By this time Soldiers from the Bihar regiment had cordoned off the whole Golden Temple complex, but not very effectively. The Madras regiment had tried to enter through the Eastern gate and had encountered many difficulties. While Kumaonis from the North, close to the Langar, were trying to gain entry, desperately, without much success. So General Brar requested tanks to be brought into the Golden Temple complex, instead of a heavy tank an armored personnel carrier entered. It had just crossed the octagonal tile that marks the Samadh of Baba Deep Singh when it was blown up by a rocket launcher.

Brar again requested tanks and was allowed this time. According to Giani ji of Golden Temple, who was present at Golden Temple itself during all this time, as many as 13 tanks were brought into parikarma and lined up on the eastern side, expensive marble was crushed and whole eastern parikarma broke. Brar ordered to blew up the Akal Takht and thus the highest seat of Sikh authority was brought down by Indian army. Bhai ji at basement of Akal Takht tells us that Bhindrenwale came to Guru Granth Sahib and after Ardas said "Those who want to be martyrs come with me" then he dashed outside in front of Akal Takht and was greeted with bullets, like about 40-50 of his group. Many were able to reach Sarovar . Next morning, Indian army was responsible for gutting down historical Sikh relic, some soldiers set fire to Sikh library and many historical manuscripts were lost as well as treasury Toshakhana was gutted. There were more then 140 bullets marks on Golden Temple itself, even though Indian army insisted that not a single bullet was fired towards Golden Temple.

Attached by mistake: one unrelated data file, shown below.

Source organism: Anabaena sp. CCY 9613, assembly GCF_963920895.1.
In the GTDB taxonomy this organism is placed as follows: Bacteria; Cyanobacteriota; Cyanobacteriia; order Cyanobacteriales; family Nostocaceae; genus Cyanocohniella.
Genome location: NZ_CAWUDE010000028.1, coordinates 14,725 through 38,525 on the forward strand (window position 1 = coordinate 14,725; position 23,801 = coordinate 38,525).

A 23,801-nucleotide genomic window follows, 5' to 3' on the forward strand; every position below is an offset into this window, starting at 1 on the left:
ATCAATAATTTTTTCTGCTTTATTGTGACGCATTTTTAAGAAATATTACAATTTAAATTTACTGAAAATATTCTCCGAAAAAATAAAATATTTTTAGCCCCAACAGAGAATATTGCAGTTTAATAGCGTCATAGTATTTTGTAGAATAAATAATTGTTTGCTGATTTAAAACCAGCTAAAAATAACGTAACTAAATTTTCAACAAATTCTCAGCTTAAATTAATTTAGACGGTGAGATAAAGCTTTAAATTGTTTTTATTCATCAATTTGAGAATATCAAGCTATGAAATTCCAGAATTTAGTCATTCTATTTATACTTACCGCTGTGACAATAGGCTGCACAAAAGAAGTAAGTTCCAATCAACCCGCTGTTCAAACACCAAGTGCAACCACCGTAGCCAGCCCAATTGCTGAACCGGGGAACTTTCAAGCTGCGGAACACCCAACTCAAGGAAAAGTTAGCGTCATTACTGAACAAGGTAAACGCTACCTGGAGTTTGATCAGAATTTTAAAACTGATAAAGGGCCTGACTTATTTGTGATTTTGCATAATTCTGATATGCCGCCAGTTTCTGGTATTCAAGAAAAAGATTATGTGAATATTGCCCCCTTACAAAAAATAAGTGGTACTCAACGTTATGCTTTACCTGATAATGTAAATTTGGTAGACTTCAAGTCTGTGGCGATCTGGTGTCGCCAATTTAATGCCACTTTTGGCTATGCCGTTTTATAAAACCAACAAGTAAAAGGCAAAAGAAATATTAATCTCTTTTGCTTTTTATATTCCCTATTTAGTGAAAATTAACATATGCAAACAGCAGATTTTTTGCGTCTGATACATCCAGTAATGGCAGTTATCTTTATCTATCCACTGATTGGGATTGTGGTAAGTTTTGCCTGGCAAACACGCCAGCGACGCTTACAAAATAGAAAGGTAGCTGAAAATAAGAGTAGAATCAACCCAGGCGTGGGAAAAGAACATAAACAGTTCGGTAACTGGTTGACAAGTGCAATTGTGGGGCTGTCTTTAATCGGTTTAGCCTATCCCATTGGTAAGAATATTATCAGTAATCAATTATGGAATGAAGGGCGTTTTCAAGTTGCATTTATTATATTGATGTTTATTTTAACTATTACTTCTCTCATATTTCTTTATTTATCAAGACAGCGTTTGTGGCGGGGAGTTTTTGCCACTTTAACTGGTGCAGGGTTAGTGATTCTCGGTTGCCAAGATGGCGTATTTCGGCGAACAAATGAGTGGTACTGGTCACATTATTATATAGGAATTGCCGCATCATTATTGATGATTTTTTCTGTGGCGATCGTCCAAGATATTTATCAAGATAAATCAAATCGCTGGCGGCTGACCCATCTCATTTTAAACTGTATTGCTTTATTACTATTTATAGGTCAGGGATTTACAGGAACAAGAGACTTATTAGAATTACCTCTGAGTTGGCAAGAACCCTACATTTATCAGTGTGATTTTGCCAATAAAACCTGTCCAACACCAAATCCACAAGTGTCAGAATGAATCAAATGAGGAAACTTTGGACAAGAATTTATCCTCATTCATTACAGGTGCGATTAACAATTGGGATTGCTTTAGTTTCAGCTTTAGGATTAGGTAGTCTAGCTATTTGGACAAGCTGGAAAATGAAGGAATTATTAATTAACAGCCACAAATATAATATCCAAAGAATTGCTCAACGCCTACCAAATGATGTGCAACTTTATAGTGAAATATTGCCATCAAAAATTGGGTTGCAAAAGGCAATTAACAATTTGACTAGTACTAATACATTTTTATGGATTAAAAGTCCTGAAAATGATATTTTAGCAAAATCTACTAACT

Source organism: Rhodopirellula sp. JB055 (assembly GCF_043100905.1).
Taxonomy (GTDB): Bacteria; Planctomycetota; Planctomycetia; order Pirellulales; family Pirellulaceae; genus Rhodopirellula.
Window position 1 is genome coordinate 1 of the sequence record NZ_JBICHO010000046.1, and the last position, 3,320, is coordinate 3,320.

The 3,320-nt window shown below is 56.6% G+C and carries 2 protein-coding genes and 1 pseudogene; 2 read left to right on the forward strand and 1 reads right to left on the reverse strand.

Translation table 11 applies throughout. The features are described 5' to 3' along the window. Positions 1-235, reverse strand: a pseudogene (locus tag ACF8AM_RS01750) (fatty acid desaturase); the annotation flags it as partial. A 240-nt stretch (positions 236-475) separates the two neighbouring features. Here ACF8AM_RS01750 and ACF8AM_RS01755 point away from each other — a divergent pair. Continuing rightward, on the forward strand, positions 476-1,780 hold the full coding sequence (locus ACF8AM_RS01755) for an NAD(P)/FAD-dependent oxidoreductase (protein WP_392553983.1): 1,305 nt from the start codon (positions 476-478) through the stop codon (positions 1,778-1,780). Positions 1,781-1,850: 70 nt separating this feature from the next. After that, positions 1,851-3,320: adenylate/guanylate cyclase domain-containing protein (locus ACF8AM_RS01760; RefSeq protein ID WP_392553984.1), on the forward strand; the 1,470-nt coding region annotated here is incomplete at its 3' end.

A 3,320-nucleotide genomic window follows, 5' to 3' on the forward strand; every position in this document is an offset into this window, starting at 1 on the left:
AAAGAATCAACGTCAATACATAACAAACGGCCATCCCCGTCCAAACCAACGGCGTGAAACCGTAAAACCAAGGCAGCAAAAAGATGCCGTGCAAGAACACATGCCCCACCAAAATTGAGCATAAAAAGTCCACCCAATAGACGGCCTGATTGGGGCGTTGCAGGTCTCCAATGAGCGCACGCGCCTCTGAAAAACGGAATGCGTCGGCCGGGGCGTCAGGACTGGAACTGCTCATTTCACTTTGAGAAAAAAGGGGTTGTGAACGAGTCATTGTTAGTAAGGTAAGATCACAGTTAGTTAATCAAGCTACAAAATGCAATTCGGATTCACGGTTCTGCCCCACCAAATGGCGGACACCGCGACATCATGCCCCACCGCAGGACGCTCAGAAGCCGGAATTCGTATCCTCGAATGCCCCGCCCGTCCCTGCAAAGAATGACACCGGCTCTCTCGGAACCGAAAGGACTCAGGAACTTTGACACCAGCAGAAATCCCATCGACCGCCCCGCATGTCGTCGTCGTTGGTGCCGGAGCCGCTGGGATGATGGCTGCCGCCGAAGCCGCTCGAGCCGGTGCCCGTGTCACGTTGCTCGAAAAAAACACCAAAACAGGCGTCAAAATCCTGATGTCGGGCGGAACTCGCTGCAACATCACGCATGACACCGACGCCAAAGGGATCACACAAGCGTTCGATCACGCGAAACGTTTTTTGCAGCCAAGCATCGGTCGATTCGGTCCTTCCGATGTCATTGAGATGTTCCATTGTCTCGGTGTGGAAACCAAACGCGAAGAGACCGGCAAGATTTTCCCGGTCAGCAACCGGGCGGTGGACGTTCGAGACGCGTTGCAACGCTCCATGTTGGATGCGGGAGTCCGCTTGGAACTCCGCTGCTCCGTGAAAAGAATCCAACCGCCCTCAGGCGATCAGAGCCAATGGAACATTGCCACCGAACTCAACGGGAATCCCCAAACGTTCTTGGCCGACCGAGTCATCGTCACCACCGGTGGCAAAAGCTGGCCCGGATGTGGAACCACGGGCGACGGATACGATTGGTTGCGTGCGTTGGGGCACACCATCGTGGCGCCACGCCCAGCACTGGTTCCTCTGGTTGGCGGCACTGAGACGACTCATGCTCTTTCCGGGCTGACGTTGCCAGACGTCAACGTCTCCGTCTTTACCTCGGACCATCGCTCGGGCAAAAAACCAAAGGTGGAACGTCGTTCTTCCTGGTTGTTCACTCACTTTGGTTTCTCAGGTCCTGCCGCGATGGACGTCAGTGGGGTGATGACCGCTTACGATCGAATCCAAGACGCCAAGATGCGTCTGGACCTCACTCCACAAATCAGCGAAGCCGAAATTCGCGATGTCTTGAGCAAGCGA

Sikh pilgrims who were held up by Army in buildings in and around Guru Ram Das Sarai, Teja Singh Samundri Hall, etc. These innocent bystanders were not given any food or water for 4 days. Army soldiers asked them to drink water mixed with urine from small puddles on ground. One army soldier went berserk and fired on these innocent pilgrims killing 70. About 40 or so bodies of Sikh men with their hand tied up behind in execution style, were found in several rooms. A Journalist saw a whole truck filled with bodies of women and children. There is more then enough evidence that Army Soldiers were served alcohol as well as cigarettes inside Golden Temple complex.